Telehealth is an approach to disease management, which may hold the potential of improving some of the features associated with COPD, including positive impact on disease progression, and thus possibly limiting further reduction in quality of life (QoL). Our objective was, therefore, to summarize studies addressing the impact of telehealth on QoL in patients with COPD.
A series of systematic searches were carried out using the following databases: PubMed, EMBASE, Cochrane Controlled Trials Register, and ClinicalTrials.gov (last updated November 2015). A predefined search algorithm was utilized with the intention to capture all results related to COPD, QoL, and telehealth published since year 2000.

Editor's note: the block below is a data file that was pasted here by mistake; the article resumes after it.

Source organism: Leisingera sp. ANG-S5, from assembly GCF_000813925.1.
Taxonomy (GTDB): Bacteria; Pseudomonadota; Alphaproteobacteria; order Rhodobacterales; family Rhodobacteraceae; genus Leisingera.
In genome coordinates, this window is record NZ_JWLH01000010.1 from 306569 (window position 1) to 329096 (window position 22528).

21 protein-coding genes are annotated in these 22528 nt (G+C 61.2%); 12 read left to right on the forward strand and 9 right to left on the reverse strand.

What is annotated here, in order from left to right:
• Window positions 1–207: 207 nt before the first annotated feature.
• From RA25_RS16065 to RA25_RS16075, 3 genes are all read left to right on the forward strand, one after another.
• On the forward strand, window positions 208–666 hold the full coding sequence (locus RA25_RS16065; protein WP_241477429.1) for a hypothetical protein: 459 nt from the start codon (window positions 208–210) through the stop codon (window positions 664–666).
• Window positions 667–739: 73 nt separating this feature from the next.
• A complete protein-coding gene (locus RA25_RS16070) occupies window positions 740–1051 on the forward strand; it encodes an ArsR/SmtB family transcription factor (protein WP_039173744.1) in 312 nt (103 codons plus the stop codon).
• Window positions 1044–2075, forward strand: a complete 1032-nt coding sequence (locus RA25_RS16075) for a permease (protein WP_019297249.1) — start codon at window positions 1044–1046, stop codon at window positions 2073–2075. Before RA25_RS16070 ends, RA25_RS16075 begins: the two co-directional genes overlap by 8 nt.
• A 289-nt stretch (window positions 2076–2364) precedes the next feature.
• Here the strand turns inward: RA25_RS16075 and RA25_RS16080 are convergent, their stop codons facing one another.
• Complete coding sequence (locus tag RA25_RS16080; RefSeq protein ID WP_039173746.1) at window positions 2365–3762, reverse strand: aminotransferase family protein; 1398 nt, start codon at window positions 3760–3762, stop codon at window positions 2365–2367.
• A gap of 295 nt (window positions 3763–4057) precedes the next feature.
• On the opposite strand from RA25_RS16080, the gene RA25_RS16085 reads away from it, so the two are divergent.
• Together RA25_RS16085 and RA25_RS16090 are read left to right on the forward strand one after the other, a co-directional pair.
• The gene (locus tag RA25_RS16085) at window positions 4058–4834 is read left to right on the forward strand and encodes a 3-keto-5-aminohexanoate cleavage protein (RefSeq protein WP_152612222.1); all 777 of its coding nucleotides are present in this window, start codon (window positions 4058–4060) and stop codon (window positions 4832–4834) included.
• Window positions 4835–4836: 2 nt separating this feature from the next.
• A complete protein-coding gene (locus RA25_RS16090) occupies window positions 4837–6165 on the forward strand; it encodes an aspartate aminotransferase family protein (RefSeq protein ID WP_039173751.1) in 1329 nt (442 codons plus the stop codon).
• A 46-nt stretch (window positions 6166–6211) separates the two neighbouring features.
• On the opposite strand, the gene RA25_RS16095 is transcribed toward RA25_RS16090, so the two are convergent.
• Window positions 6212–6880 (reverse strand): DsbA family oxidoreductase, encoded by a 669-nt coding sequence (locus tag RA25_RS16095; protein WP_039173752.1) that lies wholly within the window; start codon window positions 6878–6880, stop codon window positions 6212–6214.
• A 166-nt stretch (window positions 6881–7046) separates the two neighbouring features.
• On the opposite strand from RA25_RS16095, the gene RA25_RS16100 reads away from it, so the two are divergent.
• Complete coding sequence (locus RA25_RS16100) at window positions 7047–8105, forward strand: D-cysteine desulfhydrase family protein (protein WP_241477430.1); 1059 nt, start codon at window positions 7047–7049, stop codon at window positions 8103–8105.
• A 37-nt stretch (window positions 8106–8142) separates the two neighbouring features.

Out of the 18 studies fulfilling the criteria for inclusion in this review, three studies found statistically significant improvements in QoL for patients allocated to telemedical interventions. However, all of the other included studies found no statistically significant differences between control and telemedical intervention groups in terms of QoL.
Telehealth does not make a strong case for itself when exclusively looking at QoL as an outcome, since statistically significant improvements relative to control groups have been observed only in few of the available studies. Nonetheless, this does not only rule out the possibility that telehealth is superior to standard care with regard to other outcomes but also seems to call for more research, not least in large-scale controlled trials.